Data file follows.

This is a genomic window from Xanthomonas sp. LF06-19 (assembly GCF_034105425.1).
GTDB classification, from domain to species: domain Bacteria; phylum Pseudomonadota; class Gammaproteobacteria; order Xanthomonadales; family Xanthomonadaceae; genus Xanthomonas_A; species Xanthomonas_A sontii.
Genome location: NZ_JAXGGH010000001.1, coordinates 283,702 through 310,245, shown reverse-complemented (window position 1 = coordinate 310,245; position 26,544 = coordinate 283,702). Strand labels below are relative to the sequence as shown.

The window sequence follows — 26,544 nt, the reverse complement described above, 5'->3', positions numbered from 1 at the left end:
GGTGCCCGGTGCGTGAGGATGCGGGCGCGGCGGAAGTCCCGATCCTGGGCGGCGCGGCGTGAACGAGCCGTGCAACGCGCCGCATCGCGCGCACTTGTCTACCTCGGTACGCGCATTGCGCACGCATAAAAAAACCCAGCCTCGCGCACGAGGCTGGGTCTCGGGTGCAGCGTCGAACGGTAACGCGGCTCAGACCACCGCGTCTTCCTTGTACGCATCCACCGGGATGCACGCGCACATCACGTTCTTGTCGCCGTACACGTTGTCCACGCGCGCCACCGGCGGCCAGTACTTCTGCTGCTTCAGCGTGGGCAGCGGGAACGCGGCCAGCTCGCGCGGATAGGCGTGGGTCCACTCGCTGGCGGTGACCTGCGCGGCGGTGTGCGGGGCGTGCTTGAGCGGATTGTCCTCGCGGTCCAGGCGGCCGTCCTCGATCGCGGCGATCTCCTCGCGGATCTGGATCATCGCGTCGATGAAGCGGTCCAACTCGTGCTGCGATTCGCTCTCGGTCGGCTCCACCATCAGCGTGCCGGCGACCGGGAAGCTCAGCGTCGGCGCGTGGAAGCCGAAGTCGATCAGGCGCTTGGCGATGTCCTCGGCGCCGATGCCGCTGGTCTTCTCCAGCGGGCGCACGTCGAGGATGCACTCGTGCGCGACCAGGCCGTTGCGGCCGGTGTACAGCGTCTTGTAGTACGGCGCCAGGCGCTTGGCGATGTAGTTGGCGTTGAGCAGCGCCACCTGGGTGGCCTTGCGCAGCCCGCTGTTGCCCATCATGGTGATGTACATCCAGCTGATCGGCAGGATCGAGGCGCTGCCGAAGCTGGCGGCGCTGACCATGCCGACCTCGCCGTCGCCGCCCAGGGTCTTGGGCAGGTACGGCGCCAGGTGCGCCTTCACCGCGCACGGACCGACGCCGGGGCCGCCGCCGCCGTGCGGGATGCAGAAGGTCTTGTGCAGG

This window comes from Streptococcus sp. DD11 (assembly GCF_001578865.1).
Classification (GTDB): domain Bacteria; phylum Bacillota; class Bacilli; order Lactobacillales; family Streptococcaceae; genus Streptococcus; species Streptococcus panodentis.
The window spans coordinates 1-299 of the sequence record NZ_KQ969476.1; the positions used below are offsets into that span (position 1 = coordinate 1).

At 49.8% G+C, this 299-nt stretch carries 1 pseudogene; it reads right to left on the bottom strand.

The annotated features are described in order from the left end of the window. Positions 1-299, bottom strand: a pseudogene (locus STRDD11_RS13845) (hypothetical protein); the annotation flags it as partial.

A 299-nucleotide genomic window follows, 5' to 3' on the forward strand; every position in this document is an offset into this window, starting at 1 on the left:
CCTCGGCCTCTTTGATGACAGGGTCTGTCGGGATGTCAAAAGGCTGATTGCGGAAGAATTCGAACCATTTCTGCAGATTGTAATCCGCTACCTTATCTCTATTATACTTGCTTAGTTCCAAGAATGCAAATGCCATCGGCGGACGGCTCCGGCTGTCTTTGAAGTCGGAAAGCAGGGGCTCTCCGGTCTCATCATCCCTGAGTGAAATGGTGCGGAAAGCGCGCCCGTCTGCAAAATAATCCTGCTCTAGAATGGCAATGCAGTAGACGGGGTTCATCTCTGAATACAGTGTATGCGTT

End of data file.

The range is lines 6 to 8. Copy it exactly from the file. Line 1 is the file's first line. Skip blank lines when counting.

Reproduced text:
This window comes from Streptococcus sp. DD11 (assembly GCF_001578865.1).
Classification (GTDB): domain Bacteria; phylum Bacillota; class Bacilli; order Lactobacillales; family Streptococcaceae; genus Streptococcus; species Streptococcus panodentis.
The window spans coordinates 1-299 of the sequence record NZ_KQ969476.1; the positions used below are offsets into that span (position 1 = coordinate 1).